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Current Expected Credit Loss (CECL) Model

For debt securities classified as available-for-sale and held-to-maturity, the current expected credit loss (CECL) model will be applicable. Under the CECL model, a company will assess all available relevant information when estimating an expected credit loss over the life of the debt security. This includes historical events, current conditions, and future expectations.

This method is more conservative as companies are no longer delaying the recognition of credit losses. Instead, credit losses are being reported when it becomes clear that the debt security is impaired. Credit losses are recorded directly to the income statement as they are deemed to be permanent and not temporary. Any unrealized losses not attributable to credit losses are reported in other comprehensive income (along with unrealized gains).

This is a very complex topic that is tested on the CPA exam. We have developed a 4-step approach that can be used to tackle questions on how to recognize expected credit losses in a company’s financial statements.

Step 1) The first step is to calculate the present value of future expected cash flows which is based on the remaining interest payments and principal to be repaid upon maturity.

Step 2) The next step is to determine the expected credit loss. To do this, we take the present value of future cash flows (from step #1) and subtract the amortized cost. If the result is negative, that represents the expected credit loss, but we have to move to step #3 as the credit loss reported in the income statement is limited to the difference between the amortized cost and fair value of the debt security for AFS debt securities. If HTM, the expected credit loss is reported to the income statement, and you would skip steps #3 and #4.  

Step 3) For an AFS debt security, we need to determine what amount is recorded to the income statement (permanent impairment loss) and what amount is recorded to OCI (temporary loss). To do this, we take the fair value and subtract the amortized cost. If the result is positive, then we have a gain, and the gain is reported in OCI (step #4). If we have a negative number, that represents the max credit loss that can be reported (if less than expected credit loss).

Step 4) This is where we record the impact to OCI. If we had a gain resulting from step #3, then we would credit OCI for the gain. If the expected credit loss from step #2 is still higher than the credit loss from step #3, the excess loss is recorded to OCI.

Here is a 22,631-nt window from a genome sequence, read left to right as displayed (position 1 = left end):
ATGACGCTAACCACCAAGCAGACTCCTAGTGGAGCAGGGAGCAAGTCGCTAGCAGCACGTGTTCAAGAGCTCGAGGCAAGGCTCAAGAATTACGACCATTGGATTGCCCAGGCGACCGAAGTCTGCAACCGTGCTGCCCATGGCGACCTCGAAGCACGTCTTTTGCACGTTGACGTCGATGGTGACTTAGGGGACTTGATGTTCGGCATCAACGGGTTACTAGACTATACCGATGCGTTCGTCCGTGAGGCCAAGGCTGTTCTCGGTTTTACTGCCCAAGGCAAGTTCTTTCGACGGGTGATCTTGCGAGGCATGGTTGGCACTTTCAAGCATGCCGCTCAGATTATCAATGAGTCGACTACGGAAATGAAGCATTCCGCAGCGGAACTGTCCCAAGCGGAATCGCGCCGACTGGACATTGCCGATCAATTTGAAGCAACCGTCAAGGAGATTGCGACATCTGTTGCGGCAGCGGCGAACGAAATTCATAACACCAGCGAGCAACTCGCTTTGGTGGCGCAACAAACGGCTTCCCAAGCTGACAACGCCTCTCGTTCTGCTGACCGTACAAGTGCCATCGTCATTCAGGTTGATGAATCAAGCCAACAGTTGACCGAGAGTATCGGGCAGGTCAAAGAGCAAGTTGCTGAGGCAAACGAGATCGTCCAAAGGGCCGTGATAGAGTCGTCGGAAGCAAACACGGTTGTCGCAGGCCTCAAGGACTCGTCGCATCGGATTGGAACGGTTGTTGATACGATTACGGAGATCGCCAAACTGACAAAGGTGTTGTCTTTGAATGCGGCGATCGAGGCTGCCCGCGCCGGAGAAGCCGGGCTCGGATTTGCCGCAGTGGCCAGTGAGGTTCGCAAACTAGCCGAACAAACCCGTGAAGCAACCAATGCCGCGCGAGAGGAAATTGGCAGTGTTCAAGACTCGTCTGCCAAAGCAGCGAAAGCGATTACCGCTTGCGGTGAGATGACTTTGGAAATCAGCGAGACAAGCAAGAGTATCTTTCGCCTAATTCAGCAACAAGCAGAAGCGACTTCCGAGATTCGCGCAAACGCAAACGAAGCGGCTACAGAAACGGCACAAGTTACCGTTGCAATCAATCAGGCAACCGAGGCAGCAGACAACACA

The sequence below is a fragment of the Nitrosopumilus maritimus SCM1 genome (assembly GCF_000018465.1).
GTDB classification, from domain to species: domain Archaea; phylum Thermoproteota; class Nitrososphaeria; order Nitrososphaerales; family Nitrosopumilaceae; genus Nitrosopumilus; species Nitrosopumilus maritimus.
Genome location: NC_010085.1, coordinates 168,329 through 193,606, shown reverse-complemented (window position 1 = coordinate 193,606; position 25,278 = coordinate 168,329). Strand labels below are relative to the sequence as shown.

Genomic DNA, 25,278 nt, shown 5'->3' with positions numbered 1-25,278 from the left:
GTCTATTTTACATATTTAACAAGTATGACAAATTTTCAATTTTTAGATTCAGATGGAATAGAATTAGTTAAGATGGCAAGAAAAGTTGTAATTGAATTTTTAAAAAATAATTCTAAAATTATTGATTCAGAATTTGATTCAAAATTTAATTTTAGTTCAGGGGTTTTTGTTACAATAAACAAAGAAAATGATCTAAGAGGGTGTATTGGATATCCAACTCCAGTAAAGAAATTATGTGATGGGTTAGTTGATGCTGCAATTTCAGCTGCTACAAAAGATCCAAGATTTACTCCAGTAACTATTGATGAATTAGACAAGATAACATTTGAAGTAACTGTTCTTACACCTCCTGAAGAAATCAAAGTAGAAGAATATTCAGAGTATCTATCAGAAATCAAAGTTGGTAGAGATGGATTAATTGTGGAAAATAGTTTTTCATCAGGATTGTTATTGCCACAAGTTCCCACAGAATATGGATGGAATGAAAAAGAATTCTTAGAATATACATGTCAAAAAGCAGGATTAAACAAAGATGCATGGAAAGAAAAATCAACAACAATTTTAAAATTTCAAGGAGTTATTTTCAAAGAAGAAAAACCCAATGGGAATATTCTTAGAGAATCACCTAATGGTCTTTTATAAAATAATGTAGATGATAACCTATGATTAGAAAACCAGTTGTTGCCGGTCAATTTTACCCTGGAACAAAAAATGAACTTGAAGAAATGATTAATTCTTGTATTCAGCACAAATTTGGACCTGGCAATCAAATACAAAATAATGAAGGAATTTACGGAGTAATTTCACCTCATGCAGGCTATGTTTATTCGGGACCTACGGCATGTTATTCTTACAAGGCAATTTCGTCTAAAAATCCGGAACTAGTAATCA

Step 1) We would start by calculating the present value of future cash flows, but the question tells us that equates to $650,000. Big Wave is expecting to receive $650,000 of present value adjusted interest income and principal repayment on the investment from now through when the debt security matures.

Step 2) Now we take the PV of future cash flows of $650,000 and subtract the amortized cost of $700,000, which results in expected credit losses of $50,000.

Step 3) When we take the fair value of $625,000 and subtract the amortized cost of $700,000, that results in a loss of $75,000. However, our expected credit losses were only $50,000, so the remaining loss will be recorded to OCI.

Step 4) $50,000 of the decline relates to credit losses (can’t exceed amount in step #2) while the remaining $25,000 relates to a temporary decline in fair value, so that is recorded as an unrealized loss in OCI. Therefore, our credit loss that is reported in the income statement is $50,000.

Journal entry: Big Wave would debit credit loss for $50,000 and credit allowance for credit losses for $50,000. The remaining $25,000 loss would go to OCI, which would be recorded through a debit to unrealized loss – AFS for $25,000 and credit to valuation allowance (AFS) for $25,000.


Step 1) We would start by calculating the present value of future cash flows, but the question tells us that equates to $650,000. Big Wave is expecting to receive $650,000 of present value adjusted interest income and principal repayment on the investment from now through when the debt security matures.

Step 2) Now, we take the PV of future cash flows of $650,000 and subtract the amortized cost of $700,000, which results in expected credit losses of $50,000.

Step 3) Since the debt security is classified as HTM, we do not perform step #3 since the debt security is reported at the amortized cost and not the fair value.  

Step 4) The full $50,000 expected credit loss becomes the credit loss and is recorded to the income statement since the debt security is classified as held-to-maturity.

Journal entry: Big Wave would debit credit loss for $50,000 and credit allowance for credit losses for $50,000. There is not any impact to OCI. 


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